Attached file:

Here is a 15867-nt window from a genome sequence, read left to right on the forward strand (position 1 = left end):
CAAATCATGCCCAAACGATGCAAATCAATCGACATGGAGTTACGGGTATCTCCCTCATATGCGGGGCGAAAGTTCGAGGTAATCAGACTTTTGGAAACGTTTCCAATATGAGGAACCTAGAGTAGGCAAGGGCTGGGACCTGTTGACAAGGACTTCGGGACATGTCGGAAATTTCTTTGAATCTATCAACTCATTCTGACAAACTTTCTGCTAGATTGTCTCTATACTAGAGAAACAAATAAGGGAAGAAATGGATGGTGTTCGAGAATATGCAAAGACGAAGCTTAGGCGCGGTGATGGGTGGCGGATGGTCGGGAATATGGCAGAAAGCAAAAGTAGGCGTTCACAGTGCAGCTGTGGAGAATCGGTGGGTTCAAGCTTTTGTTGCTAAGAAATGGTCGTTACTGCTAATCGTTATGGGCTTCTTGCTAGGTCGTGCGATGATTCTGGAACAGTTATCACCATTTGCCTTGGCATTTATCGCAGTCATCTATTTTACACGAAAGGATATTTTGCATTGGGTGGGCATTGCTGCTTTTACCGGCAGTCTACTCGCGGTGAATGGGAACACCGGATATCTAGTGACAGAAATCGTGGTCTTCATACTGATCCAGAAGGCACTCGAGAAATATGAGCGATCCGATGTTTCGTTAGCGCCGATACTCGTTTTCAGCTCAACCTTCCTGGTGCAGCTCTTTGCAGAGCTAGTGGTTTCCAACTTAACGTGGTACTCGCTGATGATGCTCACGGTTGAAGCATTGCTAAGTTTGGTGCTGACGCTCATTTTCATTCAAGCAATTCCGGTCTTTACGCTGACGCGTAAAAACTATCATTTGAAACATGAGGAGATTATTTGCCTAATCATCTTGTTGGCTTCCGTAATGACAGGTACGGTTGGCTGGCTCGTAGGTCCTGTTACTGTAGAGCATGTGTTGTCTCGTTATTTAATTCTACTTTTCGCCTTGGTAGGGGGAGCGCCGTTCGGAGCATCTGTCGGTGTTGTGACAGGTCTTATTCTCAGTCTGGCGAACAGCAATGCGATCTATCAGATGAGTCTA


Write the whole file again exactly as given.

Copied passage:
Here is a 15867-nt window from a genome sequence, read left to right on the forward strand (position 1 = left end):
CAAATCATGCCCAAACGATGCAAATCAATCGACATGGAGTTACGGGTATCTCCCTCATATGCGGGGCGAAAGTTCGAGGTAATCAGACTTTTGGAAACGTTTCCAATATGAGGAACCTAGAGTAGGCAAGGGCTGGGACCTGTTGACAAGGACTTCGGGACATGTCGGAAATTTCTTTGAATCTATCAACTCATTCTGACAAACTTTCTGCTAGATTGTCTCTATACTAGAGAAACAAATAAGGGAAGAAATGGATGGTGTTCGAGAATATGCAAAGACGAAGCTTAGGCGCGGTGATGGGTGGCGGATGGTCGGGAATATGGCAGAAAGCAAAAGTAGGCGTTCACAGTGCAGCTGTGGAGAATCGGTGGGTTCAAGCTTTTGTTGCTAAGAAATGGTCGTTACTGCTAATCGTTATGGGCTTCTTGCTAGGTCGTGCGATGATTCTGGAACAGTTATCACCATTTGCCTTGGCATTTATCGCAGTCATCTATTTTACACGAAAGGATATTTTGCATTGGGTGGGCATTGCTGCTTTTACCGGCAGTCTACTCGCGGTGAATGGGAACACCGGATATCTAGTGACAGAAATCGTGGTCTTCATACTGATCCAGAAGGCACTCGAGAAATATGAGCGATCCGATGTTTCGTTAGCGCCGATACTCGTTTTCAGCTCAACCTTCCTGGTGCAGCTCTTTGCAGAGCTAGTGGTTTCCAACTTAACGTGGTACTCGCTGATGATGCTCACGGTTGAAGCATTGCTAAGTTTGGTGCTGACGCTCATTTTCATTCAAGCAATTCCGGTCTTTACGCTGACGCGTAAAAACTATCATTTGAAACATGAGGAGATTATTTGCCTAATCATCTTGTTGGCTTCCGTAATGACAGGTACGGTTGGCTGGCTCGTAGGTCCTGTTACTGTAGAGCATGTGTTGTCTCGTTATTTAATTCTACTTTTCGCCTTGGTAGGGGGAGCGCCGTTCGGAGCATCTGTCGGTGTTGTGACAGGTCTTATTCTCAGTCTGGCGAACAGCAATGCGATCTATCAGATGAGTCTA